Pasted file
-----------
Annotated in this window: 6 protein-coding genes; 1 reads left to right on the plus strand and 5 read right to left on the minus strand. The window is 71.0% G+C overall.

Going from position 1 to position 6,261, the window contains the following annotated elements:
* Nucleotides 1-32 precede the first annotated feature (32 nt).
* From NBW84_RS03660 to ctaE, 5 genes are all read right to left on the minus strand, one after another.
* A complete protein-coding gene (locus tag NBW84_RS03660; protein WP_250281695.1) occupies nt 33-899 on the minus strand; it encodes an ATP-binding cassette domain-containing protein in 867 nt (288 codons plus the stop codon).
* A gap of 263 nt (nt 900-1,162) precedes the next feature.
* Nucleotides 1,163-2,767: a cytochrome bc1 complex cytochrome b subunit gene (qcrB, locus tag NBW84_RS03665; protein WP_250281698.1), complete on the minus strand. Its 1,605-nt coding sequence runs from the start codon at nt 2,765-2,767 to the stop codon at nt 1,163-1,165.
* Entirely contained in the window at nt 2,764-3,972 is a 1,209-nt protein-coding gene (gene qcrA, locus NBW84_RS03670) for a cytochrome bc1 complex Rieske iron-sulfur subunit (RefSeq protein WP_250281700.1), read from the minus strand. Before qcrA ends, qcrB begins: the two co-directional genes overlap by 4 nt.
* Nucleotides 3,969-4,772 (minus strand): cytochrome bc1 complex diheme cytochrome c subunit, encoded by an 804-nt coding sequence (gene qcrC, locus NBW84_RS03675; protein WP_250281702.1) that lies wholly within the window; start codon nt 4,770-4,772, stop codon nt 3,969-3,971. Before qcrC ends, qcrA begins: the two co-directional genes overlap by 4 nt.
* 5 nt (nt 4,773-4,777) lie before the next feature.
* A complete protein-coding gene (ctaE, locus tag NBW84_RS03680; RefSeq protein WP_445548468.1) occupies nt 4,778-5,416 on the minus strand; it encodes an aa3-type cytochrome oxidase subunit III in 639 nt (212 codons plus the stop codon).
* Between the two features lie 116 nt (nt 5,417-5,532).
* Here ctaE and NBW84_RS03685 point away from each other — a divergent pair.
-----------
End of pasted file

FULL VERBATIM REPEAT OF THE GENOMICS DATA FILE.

Annotated in this window: 6 protein-coding genes; 1 reads left to right on the plus strand and 5 read right to left on the minus strand. The window is 71.0% G+C overall.

Going from position 1 to position 6,261, the window contains the following annotated elements:
* Nucleotides 1-32 precede the first annotated feature (32 nt).
* From NBW84_RS03660 to ctaE, 5 genes are all read right to left on the minus strand, one after another.
* A complete protein-coding gene (locus tag NBW84_RS03660; protein WP_250281695.1) occupies nt 33-899 on the minus strand; it encodes an ATP-binding cassette domain-containing protein in 867 nt (288 codons plus the stop codon).
* A gap of 263 nt (nt 900-1,162) precedes the next feature.
* Nucleotides 1,163-2,767: a cytochrome bc1 complex cytochrome b subunit gene (qcrB, locus tag NBW84_RS03665; protein WP_250281698.1), complete on the minus strand. Its 1,605-nt coding sequence runs from the start codon at nt 2,765-2,767 to the stop codon at nt 1,163-1,165.
* Entirely contained in the window at nt 2,764-3,972 is a 1,209-nt protein-coding gene (gene qcrA, locus NBW84_RS03670) for a cytochrome bc1 complex Rieske iron-sulfur subunit (RefSeq protein WP_250281700.1), read from the minus strand. Before qcrA ends, qcrB begins: the two co-directional genes overlap by 4 nt.
* Nucleotides 3,969-4,772 (minus strand): cytochrome bc1 complex diheme cytochrome c subunit, encoded by an 804-nt coding sequence (gene qcrC, locus NBW84_RS03675; protein WP_250281702.1) that lies wholly within the window; start codon nt 4,770-4,772, stop codon nt 3,969-3,971. Before qcrC ends, qcrA begins: the two co-directional genes overlap by 4 nt.
* 5 nt (nt 4,773-4,777) lie before the next feature.
* A complete protein-coding gene (ctaE, locus tag NBW84_RS03680; RefSeq protein WP_445548468.1) occupies nt 4,778-5,416 on the minus strand; it encodes an aa3-type cytochrome oxidase subunit III in 639 nt (212 codons plus the stop codon).
* Between the two features lie 116 nt (nt 5,417-5,532).
* Here ctaE and NBW84_RS03685 point away from each other — a divergent pair.